RESTRICTING PARKING AREAS AND SPACES ON OTHERWISE UNRESTRICTED LOTS
This article reviews signage location requirements under the Texas Towing and Booting Act (the “Towing Act“) for restricting areas of parking on otherwise unrestricted lots. It does not review individually restricted parking space requirements. A discussion of individual parking space restrictions is available in another article.
Section 2308.304 of the Towing Act describes how to designate one or more spaces as restricted parking spaces on an otherwise unrestricted lot. However, it should be noted at the outset that this section of the Towing Act applies only to “otherwise unrestricted” lots rather than restricted spaces within a restricted parking lot. Thus, if a parking lot has restrictions on the entire lot (signs prohibiting towing are posted at all entrances, for example), Section 2308.304 is inapplicable.
Designating one or more restricted spaces on an unrestricted parking lot involves similar steps to placing restrictions on a parking lot generally. First, instead of installing a sign at each entrance (as is required for general restrictions), the parking facility owner can place a sign that prohibits unauthorized vehicles from parking in designated spaces. That sign, however, must comply with Sections 2308.301 and 2308.302 of the Towing Act. Accordingly, the signs will have to meet both the “general requirements for sign prohibiting unauthorized vehicles” as well as the “color, layout, and lettering height requirements” provisions of the Towing Act.
While sign content, structure, color, and lettering requirements are the same on restricted areas on unrestricted lots, the placement of those signs is quite different. Instead of placing the signs at each entrance to the parking facility, the parking facility owner is instead required to place these signs as follows:
- Option 1. At the right or left side of each entrance to a designated area or group of parking spaces located on the restricted portion of the parking facility; or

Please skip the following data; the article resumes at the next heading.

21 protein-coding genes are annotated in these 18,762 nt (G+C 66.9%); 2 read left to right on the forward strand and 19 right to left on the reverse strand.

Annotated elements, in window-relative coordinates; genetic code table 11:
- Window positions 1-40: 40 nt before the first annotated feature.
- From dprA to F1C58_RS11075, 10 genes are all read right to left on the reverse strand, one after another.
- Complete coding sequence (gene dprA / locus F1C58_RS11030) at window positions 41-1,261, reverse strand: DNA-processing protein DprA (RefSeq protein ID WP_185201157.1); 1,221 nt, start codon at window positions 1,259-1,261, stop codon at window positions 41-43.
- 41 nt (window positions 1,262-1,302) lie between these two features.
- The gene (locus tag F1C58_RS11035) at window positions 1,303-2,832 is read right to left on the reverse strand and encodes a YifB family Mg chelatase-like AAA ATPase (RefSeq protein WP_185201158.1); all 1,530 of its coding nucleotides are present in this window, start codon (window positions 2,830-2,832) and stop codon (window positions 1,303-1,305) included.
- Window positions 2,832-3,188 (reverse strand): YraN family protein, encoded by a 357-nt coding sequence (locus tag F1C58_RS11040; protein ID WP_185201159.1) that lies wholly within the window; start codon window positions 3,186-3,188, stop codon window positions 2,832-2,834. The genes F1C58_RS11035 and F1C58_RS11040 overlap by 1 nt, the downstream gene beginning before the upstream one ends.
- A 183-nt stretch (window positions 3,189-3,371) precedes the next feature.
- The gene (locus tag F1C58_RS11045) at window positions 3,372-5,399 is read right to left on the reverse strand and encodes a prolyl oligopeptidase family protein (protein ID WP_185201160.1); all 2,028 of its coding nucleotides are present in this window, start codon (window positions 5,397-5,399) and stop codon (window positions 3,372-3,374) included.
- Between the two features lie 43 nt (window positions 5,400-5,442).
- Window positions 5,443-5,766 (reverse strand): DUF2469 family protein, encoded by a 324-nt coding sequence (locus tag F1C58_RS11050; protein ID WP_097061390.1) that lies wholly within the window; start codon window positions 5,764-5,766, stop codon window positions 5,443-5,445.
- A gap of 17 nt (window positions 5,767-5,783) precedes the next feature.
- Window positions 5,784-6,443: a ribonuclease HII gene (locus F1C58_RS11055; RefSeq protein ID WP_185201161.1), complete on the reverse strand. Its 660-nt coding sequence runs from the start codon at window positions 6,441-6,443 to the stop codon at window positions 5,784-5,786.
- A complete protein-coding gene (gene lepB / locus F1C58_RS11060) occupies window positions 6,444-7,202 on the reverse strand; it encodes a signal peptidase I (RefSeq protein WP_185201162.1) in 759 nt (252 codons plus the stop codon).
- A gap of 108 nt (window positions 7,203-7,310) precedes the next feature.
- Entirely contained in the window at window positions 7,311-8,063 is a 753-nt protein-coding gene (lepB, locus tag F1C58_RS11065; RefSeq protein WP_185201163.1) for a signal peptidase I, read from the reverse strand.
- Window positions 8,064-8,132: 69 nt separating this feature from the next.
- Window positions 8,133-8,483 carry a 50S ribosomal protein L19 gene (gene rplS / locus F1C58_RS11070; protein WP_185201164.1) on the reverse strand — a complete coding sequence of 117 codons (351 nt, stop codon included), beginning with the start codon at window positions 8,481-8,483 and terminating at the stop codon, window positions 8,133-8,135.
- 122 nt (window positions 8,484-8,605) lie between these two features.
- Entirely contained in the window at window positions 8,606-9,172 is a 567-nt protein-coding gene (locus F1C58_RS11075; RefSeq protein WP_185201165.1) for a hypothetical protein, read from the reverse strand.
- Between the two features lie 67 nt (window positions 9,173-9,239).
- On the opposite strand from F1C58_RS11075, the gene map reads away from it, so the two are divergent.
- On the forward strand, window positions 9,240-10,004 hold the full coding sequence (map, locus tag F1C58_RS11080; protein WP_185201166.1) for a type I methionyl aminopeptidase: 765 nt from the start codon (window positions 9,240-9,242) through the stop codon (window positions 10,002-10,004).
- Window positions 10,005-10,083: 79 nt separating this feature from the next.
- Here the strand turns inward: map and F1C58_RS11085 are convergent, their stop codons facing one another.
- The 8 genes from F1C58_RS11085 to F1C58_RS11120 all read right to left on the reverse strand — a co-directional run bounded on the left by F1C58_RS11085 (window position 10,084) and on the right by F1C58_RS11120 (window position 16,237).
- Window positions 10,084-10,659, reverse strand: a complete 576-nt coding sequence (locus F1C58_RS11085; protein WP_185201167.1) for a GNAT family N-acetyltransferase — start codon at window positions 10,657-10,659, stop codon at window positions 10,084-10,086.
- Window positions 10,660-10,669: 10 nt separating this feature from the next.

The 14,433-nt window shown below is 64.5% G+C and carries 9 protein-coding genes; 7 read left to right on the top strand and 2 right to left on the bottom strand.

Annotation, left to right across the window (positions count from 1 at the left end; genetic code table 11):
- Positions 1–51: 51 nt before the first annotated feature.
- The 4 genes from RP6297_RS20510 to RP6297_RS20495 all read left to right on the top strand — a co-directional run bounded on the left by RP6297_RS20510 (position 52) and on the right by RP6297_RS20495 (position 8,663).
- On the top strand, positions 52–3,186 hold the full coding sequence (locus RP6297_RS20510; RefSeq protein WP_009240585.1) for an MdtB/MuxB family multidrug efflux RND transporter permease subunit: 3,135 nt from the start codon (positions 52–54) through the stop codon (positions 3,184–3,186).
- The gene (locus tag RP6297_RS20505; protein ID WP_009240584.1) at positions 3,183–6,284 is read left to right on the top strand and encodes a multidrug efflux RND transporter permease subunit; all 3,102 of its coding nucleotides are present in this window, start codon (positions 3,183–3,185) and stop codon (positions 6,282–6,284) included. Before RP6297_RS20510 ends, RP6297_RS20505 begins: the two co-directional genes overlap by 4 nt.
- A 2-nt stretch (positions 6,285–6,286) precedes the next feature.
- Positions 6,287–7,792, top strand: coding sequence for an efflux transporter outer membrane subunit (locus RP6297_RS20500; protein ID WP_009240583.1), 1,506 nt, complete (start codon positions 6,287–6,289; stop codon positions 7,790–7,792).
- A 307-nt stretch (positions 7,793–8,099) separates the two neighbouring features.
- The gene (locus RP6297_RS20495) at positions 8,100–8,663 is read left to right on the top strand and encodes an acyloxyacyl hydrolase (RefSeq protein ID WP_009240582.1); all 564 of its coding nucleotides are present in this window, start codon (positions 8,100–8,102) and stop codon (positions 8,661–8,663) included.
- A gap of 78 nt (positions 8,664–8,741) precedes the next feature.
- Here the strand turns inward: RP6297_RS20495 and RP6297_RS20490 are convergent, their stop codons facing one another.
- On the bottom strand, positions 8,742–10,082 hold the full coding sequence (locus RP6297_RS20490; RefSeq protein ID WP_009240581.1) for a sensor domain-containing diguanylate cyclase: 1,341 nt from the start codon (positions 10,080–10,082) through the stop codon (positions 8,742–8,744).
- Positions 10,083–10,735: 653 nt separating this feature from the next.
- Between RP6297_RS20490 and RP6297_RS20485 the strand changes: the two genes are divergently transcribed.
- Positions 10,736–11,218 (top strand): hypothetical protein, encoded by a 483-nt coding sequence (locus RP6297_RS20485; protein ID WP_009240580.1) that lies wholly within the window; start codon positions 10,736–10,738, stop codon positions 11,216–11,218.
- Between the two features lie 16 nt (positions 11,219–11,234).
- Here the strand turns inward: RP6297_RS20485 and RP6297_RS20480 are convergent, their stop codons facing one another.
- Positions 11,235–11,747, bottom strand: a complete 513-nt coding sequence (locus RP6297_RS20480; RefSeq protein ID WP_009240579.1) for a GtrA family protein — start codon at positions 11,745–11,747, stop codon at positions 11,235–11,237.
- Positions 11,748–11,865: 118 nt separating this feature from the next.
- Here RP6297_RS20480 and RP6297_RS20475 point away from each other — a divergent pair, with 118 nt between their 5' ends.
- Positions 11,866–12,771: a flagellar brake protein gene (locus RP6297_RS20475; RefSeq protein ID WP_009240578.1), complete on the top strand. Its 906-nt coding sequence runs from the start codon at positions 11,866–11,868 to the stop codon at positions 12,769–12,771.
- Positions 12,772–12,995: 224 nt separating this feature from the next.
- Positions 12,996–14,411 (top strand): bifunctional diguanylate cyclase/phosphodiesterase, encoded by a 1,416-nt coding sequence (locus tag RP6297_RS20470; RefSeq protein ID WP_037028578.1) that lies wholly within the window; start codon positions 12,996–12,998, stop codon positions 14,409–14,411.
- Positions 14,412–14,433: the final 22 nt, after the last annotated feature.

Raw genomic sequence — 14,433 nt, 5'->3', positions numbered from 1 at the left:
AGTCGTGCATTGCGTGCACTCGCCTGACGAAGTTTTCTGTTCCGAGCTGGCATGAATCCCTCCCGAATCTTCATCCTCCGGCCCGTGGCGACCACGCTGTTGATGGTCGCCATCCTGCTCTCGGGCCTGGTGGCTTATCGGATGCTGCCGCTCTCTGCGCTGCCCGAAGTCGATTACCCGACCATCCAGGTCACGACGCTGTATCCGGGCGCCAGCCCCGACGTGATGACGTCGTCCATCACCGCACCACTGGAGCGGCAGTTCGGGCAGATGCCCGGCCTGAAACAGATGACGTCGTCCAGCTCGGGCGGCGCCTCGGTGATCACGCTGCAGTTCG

- Option 2. At the end of a restricted parking space so that the sign, the top of which must not be higher than seven feet above the ground, is in front of a vehicle that is parked in the pace and the rear of which is at the entrance of the space.
A parking facility owner that elects option 1 will end up with a restricted area on an otherwise unrestricted lot. That restricted area will only be identified by having signs that look identical to typical “towing enforced” signs, except that they are located within an unrestricted lot rather than at the entrance to the lot.
Option 2 is worded strangely to say the least. Based on the way that the TTBA is written, it appears as though the “sign at the space” option requires a full sized towing sign at the end of the space AND at the entrance to the space. Reading the TTBA as it is currently written, this would require full size 18” x 24” signs at the front and back of each restricted space. Such a setup would be not only a visual nightmare for the property owner, but also a logistics nightmare on the setup of such large signs at the entrance and end of each parking space. While this design is unlikely to be adopted by anyone except a person who wants as many signs as possible on their lot, it currently exists as an option.
Between the two options for restricted spaces on otherwise unrestricted parking lots, option 1., above, is clearly the simpler and less confusing choice. It creates a mini-restricted lot and follows many of the same techniques as restricting a parking lot in full. However, restricting portions of unrestricted lots can cause confusion to TDLR, which may mistakenly believe you have a generally restricted lot and are attempting to enforce individual parking space restrictions within that lot.
While restricted areas on unrestricted lots are uncommon in Texas when compared to individually restricted parking spaces in a generally restricted lot, they are useful in certain circumstances (retail, employee parking, etc.). As with all parking restrictions, it is vitally important that the parking facility meet the private property towing requirements that are contained in other areas of the Towing Act and that any restricted area is set up properly for private property towing.
There are few, if any, situations in which a vehicle owner is happy to have their vehicle towed without their consent. The amount of preparation and diligence property owners and towing companies invest into properly setting up a parking facility (whether generally restricted or partially restricted) will inversely correspond to the number of tow hearings and TDLR enforcement actions that result from towing activity on that lot. In other words, more preparation and care = less TDLR problems and tow hearings.